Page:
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jimmy cricket column

Charlie Williams – one of the funniest men to grace a stage 150 150 mhamer

Charlie Williams – one of the funniest men to grace a stage

Hi folks! Paying tribute here to one of the funniest men that ever graced a stage, my friend the great Charlie Williams! #keepvarietyalive

Jimmy Cricket fondly remembered multi-talented trailblazer Charlie Williams in his latest newspaper column.

Writing in the Blackpool Gazette on Tuesday 24 May, Jimmy said Charlie had broken down racial barriers and had successful careers as both a comedian and a professional footballer.

Charlie was born in Yorkshire of Jamaican descent and was the first black comedian to make the big time on British TV.

He found fame on hit 1970s TV show The Comedians and developed the comedy catchphrase “me old flower”.

Others he appeared with on Granada’s The Comedians included Frank Carson, Tom O’Connor and Jim Bowen.

He went on to host the Golden Shot game show.

Previously, he had played professional football for Doncaster Rovers.

Charlie was awarded an MBE in 1966 for his charity work.

He died in 2006 at the age of 78, having been ill for some time with Parkinson’s and dementia.

Jimmy introduced his latest newspaper column on social media by describing his friend Charlie as “one of the funniest men that ever graced a stage”.

His column began: “I’ve been working on an autobiography dear read­er, but who hasn’t during the lockdowns, when we’ve had so much time on our hands?

“I think the trick is to revisit it now that things are back to normal.

Ronald Reagan’s 80 chapters

“To keep fired up, Mrs Cricket bought me a few autobiographies I expressed an interest in.

“The first one was Michael McIntyre and when I got to the end I said to her: ‘Look, Michael’s finished his life story at 23 chapters, I’m up to 29 chapters and I’ve still got a way to go.’

“She said: ‘I know, but he’s in his forties, you’re 76!’

“Ouch!

“I then opened Ronald Reagan’s autobiography: ‘Look!’ I said. “It took Ronnie 80 chapters to finish his.’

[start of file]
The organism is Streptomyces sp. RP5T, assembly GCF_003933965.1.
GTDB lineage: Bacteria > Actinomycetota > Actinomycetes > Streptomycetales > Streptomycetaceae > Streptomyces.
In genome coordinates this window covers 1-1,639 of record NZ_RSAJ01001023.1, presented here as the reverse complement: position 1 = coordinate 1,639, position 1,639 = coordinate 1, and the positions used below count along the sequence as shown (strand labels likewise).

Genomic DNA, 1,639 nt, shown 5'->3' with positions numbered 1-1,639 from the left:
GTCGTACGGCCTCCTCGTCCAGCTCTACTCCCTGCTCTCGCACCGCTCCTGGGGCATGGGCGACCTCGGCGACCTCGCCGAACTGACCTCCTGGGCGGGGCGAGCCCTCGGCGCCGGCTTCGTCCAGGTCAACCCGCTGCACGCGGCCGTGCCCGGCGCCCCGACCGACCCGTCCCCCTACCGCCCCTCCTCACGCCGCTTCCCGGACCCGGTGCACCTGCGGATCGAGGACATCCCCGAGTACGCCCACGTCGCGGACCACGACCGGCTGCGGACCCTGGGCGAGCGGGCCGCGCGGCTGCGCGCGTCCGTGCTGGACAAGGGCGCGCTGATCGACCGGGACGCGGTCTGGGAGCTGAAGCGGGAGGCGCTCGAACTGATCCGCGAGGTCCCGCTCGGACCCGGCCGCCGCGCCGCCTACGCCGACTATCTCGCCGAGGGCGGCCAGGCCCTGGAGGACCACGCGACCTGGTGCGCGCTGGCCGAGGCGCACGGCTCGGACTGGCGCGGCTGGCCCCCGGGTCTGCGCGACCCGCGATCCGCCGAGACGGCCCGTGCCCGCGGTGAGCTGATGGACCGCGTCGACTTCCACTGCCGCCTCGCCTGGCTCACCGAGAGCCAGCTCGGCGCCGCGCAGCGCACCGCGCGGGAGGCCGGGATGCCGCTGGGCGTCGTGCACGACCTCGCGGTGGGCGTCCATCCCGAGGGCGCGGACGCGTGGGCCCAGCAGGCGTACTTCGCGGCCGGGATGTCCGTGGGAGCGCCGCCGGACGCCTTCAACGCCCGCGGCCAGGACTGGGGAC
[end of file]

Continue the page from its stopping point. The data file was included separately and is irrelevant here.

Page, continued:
“‘Yes’, she said. ‘But he had two jobs. First, he was an actor, and then he became President of the United States!’

Won the nation’s hearts

“You know that got me thinking.

“It’s taking me all my time to make a living out of being a full-time comedian, so I’m in awe of anyone who can climb the lad­der in one job and then go into a totally different occupation and become a resounding success in that one as well.

“Older readers will remember a black comedian, Charlie Williams, who won the nation’s hearts when he came on the television programme The Comedians.

“Charlie’s wonderful Yorkshire accent endeared him to millions of fans.

“In fact, he was breaking down racial barriers way before the woke people came on the scene.

“However, I wonder how many people actually knew that Charlie had an illustrious career as a professional footballer, playing centre-half for Doncas­ter Rovers.

“As soon as Charlie reached retirement, a career in showbiz beckoned and he moved seamlessly from kicking a ball to holding a mic.

“Sadly, he developed Par­kinson’s Disease, but trouper that he was with the help of his friend Neil Crossland, he carried on touring.

“Neil helped him to dress, led him onstage and Charlie did his act sitting on a chair.

“I have a happy memory of them both coming over to my house in Rochdale, and we all swapped showbiz stories over lunch.”

Also read: Little and Large: It was a joy to work with them both

Hollywood stars and different accents – latest LEP column 150 150 mhamer

Hollywood stars and different accents – latest LEP column

Hollywood stars lived just down the road

Where some Hollywood stars were born and how accents differ around the country are the themes of Jimmy Cricket’s latest newspaper column.

The famous funnyman throws up some legendary acting names such as Sir Rex Harrison and Jaws star Robert Shaw in his Lancashire Evening Post July column.

Jimmy begins: “Do you know what readers when I found out we had more opticians in the UK than anywhere else in Europe, it was a real eye-opener.

“But that was nothing to do with the surprises that I got while watching a series on television.

“It was called something like Discovering So and So.

“And the So and So’s in this case were famous Hollywood stars.

“Each programme focused on a star and the gob-smacking moment usually came at the start!

“For instance, take Robert Shaw who starred in the Steven Spielberg blockbuster movie Jaws.

“He was actually born in Westhoughton in Lancashire. That’s just down the road from me here in Rochdale.

“I could have called in and had a cup of tea with him before he headed off to Hollywood.

“But you will never guess the next one – Sir Rex Harrison. Where was he born?

“Are you ready for this? Huyton! Near Liverpool. Yes, the man who played Professor Higgins and who taught Eliza the flower girl to talk proper English in the musical My Fair Lady was actually a Scouser!”

Read one of Jimmy’s previous columns in the LEP

See a collection of Jimmy’s columns over the past six years